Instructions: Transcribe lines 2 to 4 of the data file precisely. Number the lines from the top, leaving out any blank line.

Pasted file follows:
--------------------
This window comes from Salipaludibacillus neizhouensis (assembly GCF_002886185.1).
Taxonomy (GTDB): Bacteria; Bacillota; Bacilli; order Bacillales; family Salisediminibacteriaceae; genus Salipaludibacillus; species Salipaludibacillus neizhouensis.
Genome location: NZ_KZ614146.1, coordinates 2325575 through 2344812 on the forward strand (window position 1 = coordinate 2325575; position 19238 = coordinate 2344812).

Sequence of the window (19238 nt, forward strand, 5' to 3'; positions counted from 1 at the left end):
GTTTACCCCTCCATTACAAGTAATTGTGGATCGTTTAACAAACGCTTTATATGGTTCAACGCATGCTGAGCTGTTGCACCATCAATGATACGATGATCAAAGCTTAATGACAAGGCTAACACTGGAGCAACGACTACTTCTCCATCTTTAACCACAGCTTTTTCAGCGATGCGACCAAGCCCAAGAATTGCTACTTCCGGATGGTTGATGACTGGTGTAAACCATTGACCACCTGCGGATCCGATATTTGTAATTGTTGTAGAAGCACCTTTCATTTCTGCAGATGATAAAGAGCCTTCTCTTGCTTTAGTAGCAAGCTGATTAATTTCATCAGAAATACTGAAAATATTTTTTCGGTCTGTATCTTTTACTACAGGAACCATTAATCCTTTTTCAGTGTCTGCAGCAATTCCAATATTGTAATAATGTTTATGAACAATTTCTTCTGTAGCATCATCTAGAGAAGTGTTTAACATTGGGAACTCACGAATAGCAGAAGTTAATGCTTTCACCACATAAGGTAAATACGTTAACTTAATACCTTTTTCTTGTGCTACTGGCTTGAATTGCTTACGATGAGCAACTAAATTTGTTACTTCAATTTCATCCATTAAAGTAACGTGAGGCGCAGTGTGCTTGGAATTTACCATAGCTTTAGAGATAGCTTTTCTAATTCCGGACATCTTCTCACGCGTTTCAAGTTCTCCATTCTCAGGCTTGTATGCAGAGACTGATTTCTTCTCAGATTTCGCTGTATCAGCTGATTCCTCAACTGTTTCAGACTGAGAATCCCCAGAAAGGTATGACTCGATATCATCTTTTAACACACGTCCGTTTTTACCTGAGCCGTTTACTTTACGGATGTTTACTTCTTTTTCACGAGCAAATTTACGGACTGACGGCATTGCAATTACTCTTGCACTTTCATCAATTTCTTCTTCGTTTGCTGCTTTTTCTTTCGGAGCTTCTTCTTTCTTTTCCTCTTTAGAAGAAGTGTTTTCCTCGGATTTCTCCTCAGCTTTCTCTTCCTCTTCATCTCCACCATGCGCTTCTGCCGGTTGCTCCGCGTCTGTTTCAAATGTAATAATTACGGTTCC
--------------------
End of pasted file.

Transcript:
Taxonomy (GTDB): Bacteria; Bacillota; Bacilli; order Bacillales; family Salisediminibacteriaceae; genus Salipaludibacillus; species Salipaludibacillus neizhouensis.
Genome location: NZ_KZ614146.1, coordinates 2325575 through 2344812 on the forward strand (window position 1 = coordinate 2325575; position 19238 = coordinate 2344812).

Sequence of the window (19238 nt, forward strand, 5' to 3'; positions counted from 1 at the left end):